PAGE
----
Helmut Schmidt: The Man Who Saved German Democracy
There are figures in modern history who stand above the crowd in terms of their role in the defense of democracy. Among them are Ronald Reagan, British Prime Minister Margaret Thatcher, and Helmut Schmidt, the former German chancellor who died this week.
“In those years, Mr. Schmidt, a former Luftwaffe officer, probably saved Germany’s still untested young democracy. Terror was defanged, but not at the cost of liberty or the rule of law. Today, Germany is arguably the most liberal polity in Europe,” writes Josef Joffe in the Wall Street Journal.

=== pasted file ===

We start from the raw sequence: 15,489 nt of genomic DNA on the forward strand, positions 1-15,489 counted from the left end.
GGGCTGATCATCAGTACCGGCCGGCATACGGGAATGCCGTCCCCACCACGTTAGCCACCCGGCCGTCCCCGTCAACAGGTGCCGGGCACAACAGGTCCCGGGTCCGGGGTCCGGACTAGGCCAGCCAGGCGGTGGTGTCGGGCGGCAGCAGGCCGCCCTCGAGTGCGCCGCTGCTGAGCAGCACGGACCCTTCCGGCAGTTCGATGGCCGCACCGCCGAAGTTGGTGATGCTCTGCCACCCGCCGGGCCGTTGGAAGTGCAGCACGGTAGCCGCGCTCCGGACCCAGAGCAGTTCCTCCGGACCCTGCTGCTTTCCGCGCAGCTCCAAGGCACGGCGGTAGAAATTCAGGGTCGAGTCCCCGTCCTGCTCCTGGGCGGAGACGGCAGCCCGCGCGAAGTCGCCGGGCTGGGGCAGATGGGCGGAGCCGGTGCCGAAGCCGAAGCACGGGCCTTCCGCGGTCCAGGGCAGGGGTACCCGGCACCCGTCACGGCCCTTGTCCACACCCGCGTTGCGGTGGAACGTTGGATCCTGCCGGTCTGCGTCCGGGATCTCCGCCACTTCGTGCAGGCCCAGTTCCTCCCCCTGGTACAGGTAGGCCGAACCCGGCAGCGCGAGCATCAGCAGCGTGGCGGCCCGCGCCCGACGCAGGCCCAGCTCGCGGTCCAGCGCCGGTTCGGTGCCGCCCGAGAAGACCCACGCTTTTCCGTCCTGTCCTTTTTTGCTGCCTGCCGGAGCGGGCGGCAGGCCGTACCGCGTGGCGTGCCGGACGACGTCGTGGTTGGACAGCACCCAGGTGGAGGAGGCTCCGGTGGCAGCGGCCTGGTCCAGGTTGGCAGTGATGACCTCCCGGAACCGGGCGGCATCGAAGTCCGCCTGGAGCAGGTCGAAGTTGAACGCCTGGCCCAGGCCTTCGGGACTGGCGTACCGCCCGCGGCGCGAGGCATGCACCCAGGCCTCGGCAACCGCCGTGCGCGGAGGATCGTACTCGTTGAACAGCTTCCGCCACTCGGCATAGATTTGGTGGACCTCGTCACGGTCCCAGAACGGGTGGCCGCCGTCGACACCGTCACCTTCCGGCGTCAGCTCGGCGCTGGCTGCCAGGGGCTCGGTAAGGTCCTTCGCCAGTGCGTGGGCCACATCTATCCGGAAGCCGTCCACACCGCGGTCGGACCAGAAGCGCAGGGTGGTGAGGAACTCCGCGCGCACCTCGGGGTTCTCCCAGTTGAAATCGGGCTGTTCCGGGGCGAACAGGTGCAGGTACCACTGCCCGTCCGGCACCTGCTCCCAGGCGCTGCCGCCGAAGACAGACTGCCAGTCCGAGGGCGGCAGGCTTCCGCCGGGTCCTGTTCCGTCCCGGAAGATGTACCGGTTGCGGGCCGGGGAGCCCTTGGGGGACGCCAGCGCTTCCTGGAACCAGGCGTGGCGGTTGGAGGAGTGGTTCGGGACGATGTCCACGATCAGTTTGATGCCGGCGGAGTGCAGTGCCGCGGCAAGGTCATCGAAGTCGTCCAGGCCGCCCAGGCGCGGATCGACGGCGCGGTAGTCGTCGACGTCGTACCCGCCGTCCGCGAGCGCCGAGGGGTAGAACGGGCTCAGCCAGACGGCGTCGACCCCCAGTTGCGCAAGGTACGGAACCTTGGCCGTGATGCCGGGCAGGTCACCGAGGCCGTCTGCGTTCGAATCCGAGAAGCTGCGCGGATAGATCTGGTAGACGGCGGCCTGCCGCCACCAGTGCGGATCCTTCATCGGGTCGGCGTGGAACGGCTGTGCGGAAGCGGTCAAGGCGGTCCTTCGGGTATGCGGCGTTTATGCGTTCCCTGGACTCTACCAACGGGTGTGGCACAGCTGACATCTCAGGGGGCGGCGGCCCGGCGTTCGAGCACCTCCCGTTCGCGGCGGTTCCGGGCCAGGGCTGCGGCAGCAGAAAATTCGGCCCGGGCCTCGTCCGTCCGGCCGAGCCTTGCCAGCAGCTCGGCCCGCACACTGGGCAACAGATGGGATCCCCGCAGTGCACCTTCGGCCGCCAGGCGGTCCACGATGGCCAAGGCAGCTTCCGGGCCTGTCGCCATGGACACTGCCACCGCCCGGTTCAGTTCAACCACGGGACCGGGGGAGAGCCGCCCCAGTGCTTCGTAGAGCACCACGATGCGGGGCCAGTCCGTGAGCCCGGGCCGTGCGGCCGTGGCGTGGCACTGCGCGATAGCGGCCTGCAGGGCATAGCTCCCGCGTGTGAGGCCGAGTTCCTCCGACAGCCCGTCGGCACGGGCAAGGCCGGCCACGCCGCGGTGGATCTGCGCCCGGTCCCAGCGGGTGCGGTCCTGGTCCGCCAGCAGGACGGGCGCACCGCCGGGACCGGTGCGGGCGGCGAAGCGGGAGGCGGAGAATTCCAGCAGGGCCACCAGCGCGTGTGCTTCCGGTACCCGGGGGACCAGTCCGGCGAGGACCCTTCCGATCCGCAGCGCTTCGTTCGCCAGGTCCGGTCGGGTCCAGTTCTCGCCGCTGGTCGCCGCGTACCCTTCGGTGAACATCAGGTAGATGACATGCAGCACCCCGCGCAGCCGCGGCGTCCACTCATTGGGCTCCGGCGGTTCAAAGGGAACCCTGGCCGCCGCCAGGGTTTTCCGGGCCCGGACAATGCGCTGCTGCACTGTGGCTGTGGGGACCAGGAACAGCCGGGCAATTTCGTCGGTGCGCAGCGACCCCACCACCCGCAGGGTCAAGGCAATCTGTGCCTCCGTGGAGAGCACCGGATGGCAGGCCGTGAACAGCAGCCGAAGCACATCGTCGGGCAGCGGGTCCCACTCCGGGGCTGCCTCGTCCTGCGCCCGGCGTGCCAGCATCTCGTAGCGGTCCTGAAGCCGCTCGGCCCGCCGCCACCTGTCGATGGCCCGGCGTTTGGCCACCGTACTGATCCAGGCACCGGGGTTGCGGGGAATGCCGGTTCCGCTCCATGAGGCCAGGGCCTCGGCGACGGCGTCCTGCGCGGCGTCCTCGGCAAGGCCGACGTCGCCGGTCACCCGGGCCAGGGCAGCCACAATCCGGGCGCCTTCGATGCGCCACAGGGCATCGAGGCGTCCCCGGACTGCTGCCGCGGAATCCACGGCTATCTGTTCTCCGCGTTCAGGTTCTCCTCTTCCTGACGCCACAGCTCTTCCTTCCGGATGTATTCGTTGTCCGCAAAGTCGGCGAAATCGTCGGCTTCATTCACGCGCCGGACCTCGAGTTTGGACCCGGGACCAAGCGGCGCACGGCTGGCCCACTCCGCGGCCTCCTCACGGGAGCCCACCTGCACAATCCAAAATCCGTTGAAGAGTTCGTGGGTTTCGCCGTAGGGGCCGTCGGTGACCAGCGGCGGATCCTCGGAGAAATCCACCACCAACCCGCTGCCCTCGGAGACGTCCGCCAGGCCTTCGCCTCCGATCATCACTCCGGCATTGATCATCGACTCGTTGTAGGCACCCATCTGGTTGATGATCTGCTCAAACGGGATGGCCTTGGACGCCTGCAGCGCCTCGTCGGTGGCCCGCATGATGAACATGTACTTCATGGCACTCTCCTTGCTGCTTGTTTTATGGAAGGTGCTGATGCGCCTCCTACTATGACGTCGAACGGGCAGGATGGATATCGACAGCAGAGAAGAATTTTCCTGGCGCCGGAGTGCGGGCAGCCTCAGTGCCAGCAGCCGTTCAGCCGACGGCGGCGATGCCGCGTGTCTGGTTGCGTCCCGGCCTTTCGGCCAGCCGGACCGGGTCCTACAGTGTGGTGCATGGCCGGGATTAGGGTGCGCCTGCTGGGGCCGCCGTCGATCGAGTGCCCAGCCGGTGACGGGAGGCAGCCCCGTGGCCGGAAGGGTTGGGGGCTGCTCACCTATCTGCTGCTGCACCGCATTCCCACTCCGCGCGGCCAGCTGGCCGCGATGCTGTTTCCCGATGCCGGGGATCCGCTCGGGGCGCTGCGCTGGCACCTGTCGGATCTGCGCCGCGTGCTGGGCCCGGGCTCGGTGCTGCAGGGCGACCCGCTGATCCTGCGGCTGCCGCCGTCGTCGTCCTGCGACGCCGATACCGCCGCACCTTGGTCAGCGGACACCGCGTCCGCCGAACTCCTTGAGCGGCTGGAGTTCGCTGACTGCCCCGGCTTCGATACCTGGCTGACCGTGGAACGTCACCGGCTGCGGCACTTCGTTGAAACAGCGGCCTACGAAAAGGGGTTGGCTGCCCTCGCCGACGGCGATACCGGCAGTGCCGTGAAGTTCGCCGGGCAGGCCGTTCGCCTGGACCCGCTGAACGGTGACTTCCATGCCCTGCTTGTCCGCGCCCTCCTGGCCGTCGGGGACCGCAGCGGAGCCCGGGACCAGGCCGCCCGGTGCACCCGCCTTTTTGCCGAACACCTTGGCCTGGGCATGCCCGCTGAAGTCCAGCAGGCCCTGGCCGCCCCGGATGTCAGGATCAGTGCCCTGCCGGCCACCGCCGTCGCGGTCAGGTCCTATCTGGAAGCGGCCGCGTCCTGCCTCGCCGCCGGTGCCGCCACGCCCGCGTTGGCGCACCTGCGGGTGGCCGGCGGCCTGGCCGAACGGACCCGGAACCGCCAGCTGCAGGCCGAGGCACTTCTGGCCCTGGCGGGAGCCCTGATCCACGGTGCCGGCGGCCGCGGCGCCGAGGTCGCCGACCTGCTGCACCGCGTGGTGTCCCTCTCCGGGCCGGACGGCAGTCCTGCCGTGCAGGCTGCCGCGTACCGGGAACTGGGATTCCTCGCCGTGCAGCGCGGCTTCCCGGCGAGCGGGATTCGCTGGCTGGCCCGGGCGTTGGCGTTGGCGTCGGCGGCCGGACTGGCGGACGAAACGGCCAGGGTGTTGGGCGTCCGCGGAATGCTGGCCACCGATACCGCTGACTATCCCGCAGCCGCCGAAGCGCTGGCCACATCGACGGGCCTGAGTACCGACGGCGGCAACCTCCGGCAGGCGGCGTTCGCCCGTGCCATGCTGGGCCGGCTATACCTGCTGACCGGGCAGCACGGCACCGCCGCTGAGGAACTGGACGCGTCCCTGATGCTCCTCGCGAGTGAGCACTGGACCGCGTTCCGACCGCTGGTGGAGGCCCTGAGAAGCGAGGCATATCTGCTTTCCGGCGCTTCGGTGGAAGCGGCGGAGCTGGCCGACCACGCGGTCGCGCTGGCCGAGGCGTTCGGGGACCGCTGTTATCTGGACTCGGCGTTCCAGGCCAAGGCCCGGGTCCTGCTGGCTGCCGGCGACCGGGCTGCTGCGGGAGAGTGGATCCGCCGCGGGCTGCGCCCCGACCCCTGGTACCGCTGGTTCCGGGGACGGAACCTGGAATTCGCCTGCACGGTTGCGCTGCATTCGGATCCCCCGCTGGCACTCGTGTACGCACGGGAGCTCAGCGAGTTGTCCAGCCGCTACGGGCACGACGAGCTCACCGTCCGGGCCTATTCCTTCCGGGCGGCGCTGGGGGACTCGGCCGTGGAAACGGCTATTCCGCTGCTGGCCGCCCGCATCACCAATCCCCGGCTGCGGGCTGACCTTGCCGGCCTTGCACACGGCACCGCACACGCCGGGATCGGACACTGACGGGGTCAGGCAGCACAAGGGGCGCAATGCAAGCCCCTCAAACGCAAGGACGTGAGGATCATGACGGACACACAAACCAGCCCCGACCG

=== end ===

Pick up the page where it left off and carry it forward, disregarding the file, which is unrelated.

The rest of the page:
He was one of Germany’s most enduringly popular politicians, a master of realpolitik who was admired at home for his unwavering principles and abroad as a pioneer of international economic cooperation.
” His insistence on maintaining a balanced budget during an economic slowdown irritated his colleagues who were pushing for a stimulus; his push to station U.S. nuclear missiles on German territory angered the many members of the party’s grassroots who preferred to pursue rapprochement with the Soviet Union. Schmidt, for his part, scorned the inspiration-peddling politicians who stoked the idealism of late 1960s and 1970s Germany — and did so, according to Schmidt, in order to feed their own egos,” added Foreign Policy’s Cameron Abadi, who conducted one of the last interviews with Schmidt.
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